River Landing CDD FAQs
- Are there any regulations applicable to the Board of Supervisors?
- How do I find out more about the District?
- What is a Community Development District?
- What powers are is the District permitted to exercise?
- Who are the professional staff of the District:
- Who Govern’s a Community Development District?
Are there any regulations applicable to the Board of Supervisors?
How do I find out more about the District?
Yes, there are many laws, rules and regulations that govern the conduct of the Board of Supervisor’s. Board meetings are governed by the open meeting law, and therefore are noticed and conducted in a public forum. The Board is subject to the Sunshine Law, which provides a right of access to the District’s proceedings and is applicable to any gathering of two or more members of the Board of Supervisor’s. Board Member’s are not permitted to discuss any matter which may foreseeable appear before the Board for action, outside of a Board Meeting.
The Board must adhere to a Code of Ethics for public officer’s, and is intended to promote the public interest and maintain the respect of the people for their government. The Code requires that public officials conduct themselves independently and impartially, not using their offices for private gain. You will find the links to the code of ethics and the sunshine law on our “links” page.
There are a myriad of governmental reporting requirements, laws, rules and regulations that the Board must adhere to.
What is a Community Development District?
For more information please contact the District Manager's office by calling (954) 658-4900.
What powers are is the District permitted to exercise?
A Community Development District (CDD) is a special purpose unit of local government established by Chapter 190 of the Florida Statutes. A CDD is a type of and is the most popular form of Special District. CDD’s are similar to Cities and Counties, except that Special District’s are governmental agencies of local special-purpose government rather thean general-purpose government. A CDD has limited special powers, that include funding, installing, operating and maintaining public infrastructure. There are many other forms of Special District’s, such as Inland and Navigation Districts, Hospital District’s, Housing Authority District and Fire Control District’s to name a few. Chapter 190 is devoted solely to Community Development District’s and are the most popular form of special-purpose government in the State today.
Who are the professional staff of the District:
As special purpose local governments, CDD’s possess certain legal powers similar to those held by Cities and Counties. Cdd powers incluse the right to enter into contracts, to acquire and dispose of real and personal property, to adopt rules and regulations and to obtain funds. CDD’s can borrow funds through the issuance of bonds, or they can levy assessments and taxes. CDDs also have certain special powers relating to the provision of basic public improvements and community facilities, such as roads, bridges, utilities, and water management services, to name a few.
All District powers are sxercised subject to the regularotry jurisdiction and permitted authority of all applicable governmental bodies, agencies and other special districts that have jurisdiction of the CDD. Similarly, the establishement of a CDD does not alter the requirement of obtaining the necessary government approval for any activities or construction within the District. By law, CDDs do NOT have zoning, land use or police powers.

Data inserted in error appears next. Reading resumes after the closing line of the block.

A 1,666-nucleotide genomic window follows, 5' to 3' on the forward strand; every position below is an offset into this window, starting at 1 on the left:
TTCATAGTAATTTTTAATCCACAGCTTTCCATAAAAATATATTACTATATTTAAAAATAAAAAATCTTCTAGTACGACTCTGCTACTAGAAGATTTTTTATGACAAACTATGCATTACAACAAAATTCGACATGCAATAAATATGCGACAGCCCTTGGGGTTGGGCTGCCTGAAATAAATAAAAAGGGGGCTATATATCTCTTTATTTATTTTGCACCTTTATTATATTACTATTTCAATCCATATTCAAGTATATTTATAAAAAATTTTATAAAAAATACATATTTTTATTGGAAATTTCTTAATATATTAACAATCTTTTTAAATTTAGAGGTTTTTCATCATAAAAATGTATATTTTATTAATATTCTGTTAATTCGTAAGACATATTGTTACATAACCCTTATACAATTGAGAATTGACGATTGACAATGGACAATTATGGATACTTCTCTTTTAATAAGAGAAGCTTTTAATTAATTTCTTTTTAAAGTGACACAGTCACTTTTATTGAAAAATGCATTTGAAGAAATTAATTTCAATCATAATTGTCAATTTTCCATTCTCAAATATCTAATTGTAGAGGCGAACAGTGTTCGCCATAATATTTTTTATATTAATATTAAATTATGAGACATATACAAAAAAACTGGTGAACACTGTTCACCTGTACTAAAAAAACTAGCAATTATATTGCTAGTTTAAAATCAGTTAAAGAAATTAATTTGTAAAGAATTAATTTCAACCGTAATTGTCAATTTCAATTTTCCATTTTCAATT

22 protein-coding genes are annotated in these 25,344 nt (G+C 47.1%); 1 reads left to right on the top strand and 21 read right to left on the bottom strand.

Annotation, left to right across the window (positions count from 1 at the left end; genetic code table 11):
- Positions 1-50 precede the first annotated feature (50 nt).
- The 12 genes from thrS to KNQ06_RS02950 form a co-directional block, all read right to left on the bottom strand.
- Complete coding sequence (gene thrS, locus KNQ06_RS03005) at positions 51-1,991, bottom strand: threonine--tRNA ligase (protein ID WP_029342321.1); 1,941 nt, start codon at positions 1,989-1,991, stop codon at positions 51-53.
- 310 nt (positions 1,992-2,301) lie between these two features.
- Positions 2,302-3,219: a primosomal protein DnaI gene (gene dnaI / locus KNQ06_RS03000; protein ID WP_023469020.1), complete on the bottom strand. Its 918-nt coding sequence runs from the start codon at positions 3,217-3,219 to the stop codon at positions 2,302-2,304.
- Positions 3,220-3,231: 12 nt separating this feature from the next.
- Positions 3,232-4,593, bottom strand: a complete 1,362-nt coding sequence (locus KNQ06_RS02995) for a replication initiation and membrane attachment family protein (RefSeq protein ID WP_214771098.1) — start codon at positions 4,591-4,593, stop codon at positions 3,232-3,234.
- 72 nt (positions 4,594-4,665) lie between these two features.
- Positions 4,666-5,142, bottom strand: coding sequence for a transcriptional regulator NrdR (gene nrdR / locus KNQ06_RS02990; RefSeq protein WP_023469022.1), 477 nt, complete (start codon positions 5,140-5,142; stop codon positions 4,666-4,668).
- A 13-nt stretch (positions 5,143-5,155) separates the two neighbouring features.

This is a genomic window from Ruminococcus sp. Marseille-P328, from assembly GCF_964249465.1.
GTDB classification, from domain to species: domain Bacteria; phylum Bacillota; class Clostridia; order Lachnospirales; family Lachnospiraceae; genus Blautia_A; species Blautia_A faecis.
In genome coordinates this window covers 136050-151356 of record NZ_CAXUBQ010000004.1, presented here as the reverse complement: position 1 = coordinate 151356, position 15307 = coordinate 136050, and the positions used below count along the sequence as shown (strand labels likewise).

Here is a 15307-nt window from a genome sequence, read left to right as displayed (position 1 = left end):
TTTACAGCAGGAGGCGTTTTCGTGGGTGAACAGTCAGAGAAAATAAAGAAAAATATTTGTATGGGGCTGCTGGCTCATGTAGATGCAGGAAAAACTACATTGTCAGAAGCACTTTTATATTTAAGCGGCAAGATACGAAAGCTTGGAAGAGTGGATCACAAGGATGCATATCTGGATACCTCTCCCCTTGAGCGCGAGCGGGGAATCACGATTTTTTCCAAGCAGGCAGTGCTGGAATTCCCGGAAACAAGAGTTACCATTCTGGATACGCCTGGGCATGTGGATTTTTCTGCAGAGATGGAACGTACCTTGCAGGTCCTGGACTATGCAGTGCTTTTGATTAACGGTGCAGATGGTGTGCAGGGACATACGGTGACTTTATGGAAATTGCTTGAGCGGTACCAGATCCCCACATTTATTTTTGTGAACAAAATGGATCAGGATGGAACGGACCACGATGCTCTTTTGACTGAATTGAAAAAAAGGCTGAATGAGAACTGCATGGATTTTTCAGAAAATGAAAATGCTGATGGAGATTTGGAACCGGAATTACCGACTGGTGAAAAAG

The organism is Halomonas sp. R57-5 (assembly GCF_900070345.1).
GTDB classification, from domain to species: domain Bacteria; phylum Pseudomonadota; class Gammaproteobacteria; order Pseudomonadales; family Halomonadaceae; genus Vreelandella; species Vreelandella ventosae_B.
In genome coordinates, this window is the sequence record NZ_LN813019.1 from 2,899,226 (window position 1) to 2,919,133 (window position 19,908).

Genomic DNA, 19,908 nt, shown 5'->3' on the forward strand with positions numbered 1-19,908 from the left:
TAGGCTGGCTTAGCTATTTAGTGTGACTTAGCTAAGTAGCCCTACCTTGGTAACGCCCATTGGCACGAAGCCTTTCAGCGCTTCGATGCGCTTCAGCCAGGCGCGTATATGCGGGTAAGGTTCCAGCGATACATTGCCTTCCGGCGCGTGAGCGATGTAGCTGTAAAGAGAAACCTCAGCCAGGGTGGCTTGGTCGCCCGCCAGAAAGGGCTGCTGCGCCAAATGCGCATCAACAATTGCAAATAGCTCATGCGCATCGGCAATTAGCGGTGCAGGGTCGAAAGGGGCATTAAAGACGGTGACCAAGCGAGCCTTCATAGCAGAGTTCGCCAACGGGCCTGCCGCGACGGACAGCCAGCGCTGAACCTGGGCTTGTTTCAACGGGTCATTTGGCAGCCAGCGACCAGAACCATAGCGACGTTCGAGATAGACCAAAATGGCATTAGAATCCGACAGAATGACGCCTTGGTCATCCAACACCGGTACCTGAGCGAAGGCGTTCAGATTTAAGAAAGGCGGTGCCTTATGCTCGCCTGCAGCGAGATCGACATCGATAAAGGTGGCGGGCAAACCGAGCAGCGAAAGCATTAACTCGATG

Who Govern’s a Community Development District?
The District Manager is:
JPWard and Associates, LLC
2900 Northeast 12th Terrace, Suite 1
Oakland Park, Florida 33334
The District Manager is an official appointed as the administrative Manager in a traditional council-manager form of government. In a technical sense “District Manager," implies more discretion and independent authority that is set forth in the charter or some other body of codified law, as opposed to duties being assigned on a varying basis by a single supervisor.
This structure does not assure successful governmental operations without careful attention to relationships within the organization. The Manager can neither be seen as simply the agent of the Board of Supervisors nor merely the director of administrative staff. The Manager's success depends increasingly on his or her effectiveness as a team builder with the Board, professional staff and citizens.
As the top appointed official the District Manager is typically responsible for all of the day-to-day administrative operations of the District, in addition to other expectations.
If you have any questions/comments, your first point of contact should be the District Manager.
The District Attorney:
Coleman, Yovanovich & Koester
4001 Tamiami Trail North, Suite 300
Naples, Florida 34103
The District Engineer:
10401 Highland Manor Drive, Suite 220
Tampa, Florida 33610
The District is governed by a five (5) member Board of Supervisor’s who are elected by resident’s in the District. Board Members are elected to four (4) year terms of office, with elections for different seats every two (2) years. Elections are held at the same time as general elections are held, which is the first Tuesday in November of even numbered years.
In addition to the governing board, the District includes professional team, consisting of a District Manager, District Attorney and District Engineer who handle the daily affairs of the District, recommend policies and programs, and implement the policy directives of the Board.